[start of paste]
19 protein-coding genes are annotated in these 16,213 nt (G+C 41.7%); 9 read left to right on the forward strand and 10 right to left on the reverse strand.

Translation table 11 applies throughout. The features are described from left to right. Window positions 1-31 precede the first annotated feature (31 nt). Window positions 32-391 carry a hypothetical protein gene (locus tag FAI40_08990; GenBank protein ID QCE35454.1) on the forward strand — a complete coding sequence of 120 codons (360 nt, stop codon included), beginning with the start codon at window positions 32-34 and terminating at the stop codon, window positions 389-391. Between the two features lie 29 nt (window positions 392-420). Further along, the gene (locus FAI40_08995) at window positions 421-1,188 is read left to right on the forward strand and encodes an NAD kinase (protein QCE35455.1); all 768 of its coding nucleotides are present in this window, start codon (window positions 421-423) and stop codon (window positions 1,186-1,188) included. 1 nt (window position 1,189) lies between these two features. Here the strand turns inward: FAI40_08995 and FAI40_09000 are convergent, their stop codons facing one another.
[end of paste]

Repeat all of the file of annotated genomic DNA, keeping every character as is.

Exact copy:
19 protein-coding genes are annotated in these 16,213 nt (G+C 41.7%); 9 read left to right on the forward strand and 10 right to left on the reverse strand.

Translation table 11 applies throughout. The features are described from left to right. Window positions 1-31 precede the first annotated feature (31 nt). Window positions 32-391 carry a hypothetical protein gene (locus tag FAI40_08990; GenBank protein ID QCE35454.1) on the forward strand — a complete coding sequence of 120 codons (360 nt, stop codon included), beginning with the start codon at window positions 32-34 and terminating at the stop codon, window positions 389-391. Between the two features lie 29 nt (window positions 392-420). Further along, the gene (locus FAI40_08995) at window positions 421-1,188 is read left to right on the forward strand and encodes an NAD kinase (protein QCE35455.1); all 768 of its coding nucleotides are present in this window, start codon (window positions 421-423) and stop codon (window positions 1,186-1,188) included. 1 nt (window position 1,189) lies between these two features. Here the strand turns inward: FAI40_08995 and FAI40_09000 are convergent, their stop codons facing one another.